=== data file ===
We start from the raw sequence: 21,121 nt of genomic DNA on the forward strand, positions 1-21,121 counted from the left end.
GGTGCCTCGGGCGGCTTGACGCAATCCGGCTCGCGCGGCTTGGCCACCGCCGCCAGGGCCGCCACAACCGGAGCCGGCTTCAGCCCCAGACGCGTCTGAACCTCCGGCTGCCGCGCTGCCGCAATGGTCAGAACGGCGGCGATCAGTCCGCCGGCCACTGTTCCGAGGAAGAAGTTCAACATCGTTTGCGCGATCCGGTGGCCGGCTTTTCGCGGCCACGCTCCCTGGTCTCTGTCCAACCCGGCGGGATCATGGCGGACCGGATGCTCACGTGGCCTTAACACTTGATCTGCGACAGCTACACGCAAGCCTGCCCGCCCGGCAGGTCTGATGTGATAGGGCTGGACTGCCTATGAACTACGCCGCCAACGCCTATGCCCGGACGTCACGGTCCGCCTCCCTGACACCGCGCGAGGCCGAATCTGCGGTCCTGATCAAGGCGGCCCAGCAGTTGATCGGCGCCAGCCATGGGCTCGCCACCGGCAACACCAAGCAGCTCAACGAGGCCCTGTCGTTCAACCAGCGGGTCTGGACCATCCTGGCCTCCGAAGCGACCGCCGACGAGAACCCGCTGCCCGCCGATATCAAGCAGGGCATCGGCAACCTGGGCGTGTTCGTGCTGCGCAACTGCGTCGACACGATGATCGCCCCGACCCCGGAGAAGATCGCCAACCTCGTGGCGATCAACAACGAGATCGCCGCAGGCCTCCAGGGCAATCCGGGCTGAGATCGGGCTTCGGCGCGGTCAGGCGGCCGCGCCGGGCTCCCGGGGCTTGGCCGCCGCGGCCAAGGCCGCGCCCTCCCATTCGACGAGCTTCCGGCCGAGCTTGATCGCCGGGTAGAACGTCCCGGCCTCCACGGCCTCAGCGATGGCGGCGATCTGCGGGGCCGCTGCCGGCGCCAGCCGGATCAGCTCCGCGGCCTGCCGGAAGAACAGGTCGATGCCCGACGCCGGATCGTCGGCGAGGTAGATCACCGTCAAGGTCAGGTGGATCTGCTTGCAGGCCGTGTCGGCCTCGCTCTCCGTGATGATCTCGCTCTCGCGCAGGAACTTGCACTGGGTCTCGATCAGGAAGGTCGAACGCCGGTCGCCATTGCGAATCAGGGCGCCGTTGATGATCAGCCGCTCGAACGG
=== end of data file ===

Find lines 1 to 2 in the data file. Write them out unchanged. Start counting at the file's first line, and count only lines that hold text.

We start from the raw sequence: 21,121 nt of genomic DNA on the forward strand, positions 1-21,121 counted from the left end.
GGTGCCTCGGGCGGCTTGACGCAATCCGGCTCGCGCGGCTTGGCCACCGCCGCCAGGGCCGCCACAACCGGAGCCGGCTTCAGCCCCAGACGCGTCTGAACCTCCGGCTGCCGCGCTGCCGCAATGGTCAGAACGGCGGCGATCAGTCCGCCGGCCACTGTTCCGAGGAAGAAGTTCAACATCGTTTGCGCGATCCGGTGGCCGGCTTTTCGCGGCCACGCTCCCTGGTCTCTGTCCAACCCGGCGGGATCATGGCGGACCGGATGCTCACGTGGCCTTAACACTTGATCTGCGACAGCTACACGCAAGCCTGCCCGCCCGGCAGGTCTGATGTGATAGGGCTGGACTGCCTATGAACTACGCCGCCAACGCCTATGCCCGGACGTCACGGTCCGCCTCCCTGACACCGCGCGAGGCCGAATCTGCGGTCCTGATCAAGGCGGCCCAGCAGTTGATCGGCGCCAGCCATGGGCTCGCCACCGGCAACACCAAGCAGCTCAACGAGGCCCTGTCGTTCAACCAGCGGGTCTGGACCATCCTGGCCTCCGAAGCGACCGCCGACGAGAACCCGCTGCCCGCCGATATCAAGCAGGGCATCGGCAACCTGGGCGTGTTCGTGCTGCGCAACTGCGTCGACACGATGATCGCCCCGACCCCGGAGAAGATCGCCAACCTCGTGGCGATCAACAACGAGATCGCCGCAGGCCTCCAGGGCAATCCGGGCTGAGATCGGGCTTCGGCGCGGTCAGGCGGCCGCGCCGGGCTCCCGGGGCTTGGCCGCCGCGGCCAAGGCCGCGCCCTCCCATTCGACGAGCTTCCGGCCGAGCTTGATCGCCGGGTAGAACGTCCCGGCCTCCACGGCCTCAGCGATGGCGGCGATCTGCGGGGCCGCTGCCGGCGCCAGCCGGATCAGCTCCGCGGCCTGCCGGAAGAACAGGTCGATGCCCGACGCCGGATCGTCGGCGAGGTAGATCACCGTCAAGGTCAGGTGGATCTGCTTGCAGGCCGTGTCGGCCTCGCTCTCCGTGATGATCTCGCTCTCGCGCAGGAACTTGCACTGGGTCTCGATCAGGAAGGTCGAACGCCGGTCGCCATTGCGAATCAGGGCGCCGTTGATGATCAGCCGCTCGAACGG